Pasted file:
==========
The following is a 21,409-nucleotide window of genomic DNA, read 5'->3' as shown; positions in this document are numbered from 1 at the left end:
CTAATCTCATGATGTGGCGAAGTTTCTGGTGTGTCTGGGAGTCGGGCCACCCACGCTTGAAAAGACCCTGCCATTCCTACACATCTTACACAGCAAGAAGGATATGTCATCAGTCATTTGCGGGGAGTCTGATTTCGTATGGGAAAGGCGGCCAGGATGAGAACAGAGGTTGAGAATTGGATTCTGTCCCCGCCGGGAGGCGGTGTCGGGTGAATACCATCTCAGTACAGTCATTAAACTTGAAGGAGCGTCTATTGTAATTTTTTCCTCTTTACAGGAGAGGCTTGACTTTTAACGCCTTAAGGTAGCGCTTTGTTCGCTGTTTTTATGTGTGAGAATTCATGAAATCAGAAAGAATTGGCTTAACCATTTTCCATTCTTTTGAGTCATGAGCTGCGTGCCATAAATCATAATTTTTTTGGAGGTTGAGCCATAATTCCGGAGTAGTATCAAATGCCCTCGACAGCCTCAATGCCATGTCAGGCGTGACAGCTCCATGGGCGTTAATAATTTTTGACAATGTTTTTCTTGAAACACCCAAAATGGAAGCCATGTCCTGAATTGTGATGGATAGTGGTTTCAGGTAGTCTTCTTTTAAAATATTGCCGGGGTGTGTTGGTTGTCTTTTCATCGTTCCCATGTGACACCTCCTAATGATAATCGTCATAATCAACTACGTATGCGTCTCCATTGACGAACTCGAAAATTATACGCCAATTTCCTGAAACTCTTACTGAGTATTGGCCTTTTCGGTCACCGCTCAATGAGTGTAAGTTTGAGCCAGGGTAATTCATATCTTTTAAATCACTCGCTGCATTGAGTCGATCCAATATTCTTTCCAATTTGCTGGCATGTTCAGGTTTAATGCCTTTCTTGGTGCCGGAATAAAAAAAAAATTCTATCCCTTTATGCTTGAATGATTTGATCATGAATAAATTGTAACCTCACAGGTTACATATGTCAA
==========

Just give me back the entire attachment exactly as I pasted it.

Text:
The following is a 21,409-nucleotide window of genomic DNA, read 5'->3' as shown; positions in this document are numbered from 1 at the left end:
CTAATCTCATGATGTGGCGAAGTTTCTGGTGTGTCTGGGAGTCGGGCCACCCACGCTTGAAAAGACCCTGCCATTCCTACACATCTTACACAGCAAGAAGGATATGTCATCAGTCATTTGCGGGGAGTCTGATTTCGTATGGGAAAGGCGGCCAGGATGAGAACAGAGGTTGAGAATTGGATTCTGTCCCCGCCGGGAGGCGGTGTCGGGTGAATACCATCTCAGTACAGTCATTAAACTTGAAGGAGCGTCTATTGTAATTTTTTCCTCTTTACAGGAGAGGCTTGACTTTTAACGCCTTAAGGTAGCGCTTTGTTCGCTGTTTTTATGTGTGAGAATTCATGAAATCAGAAAGAATTGGCTTAACCATTTTCCATTCTTTTGAGTCATGAGCTGCGTGCCATAAATCATAATTTTTTTGGAGGTTGAGCCATAATTCCGGAGTAGTATCAAATGCCCTCGACAGCCTCAATGCCATGTCAGGCGTGACAGCTCCATGGGCGTTAATAATTTTTGACAATGTTTTTCTTGAAACACCCAAAATGGAAGCCATGTCCTGAATTGTGATGGATAGTGGTTTCAGGTAGTCTTCTTTTAAAATATTGCCGGGGTGTGTTGGTTGTCTTTTCATCGTTCCCATGTGACACCTCCTAATGATAATCGTCATAATCAACTACGTATGCGTCTCCATTGACGAACTCGAAAATTATACGCCAATTTCCTGAAACTCTTACTGAGTATTGGCCTTTTCGGTCACCGCTCAATGAGTGTAAGTTTGAGCCAGGGTAATTCATATCTTTTAAATCACTCGCTGCATTGAGTCGATCCAATATTCTTTCCAATTTGCTGGCATGTTCAGGTTTAATGCCTTTCTTGGTGCCGGAATAAAAAAAAAATTCTATCCCTTTATGCTTGAATGATTTGATCATGAATAAATTGTAACCTCACAGGTTACATATGTCAA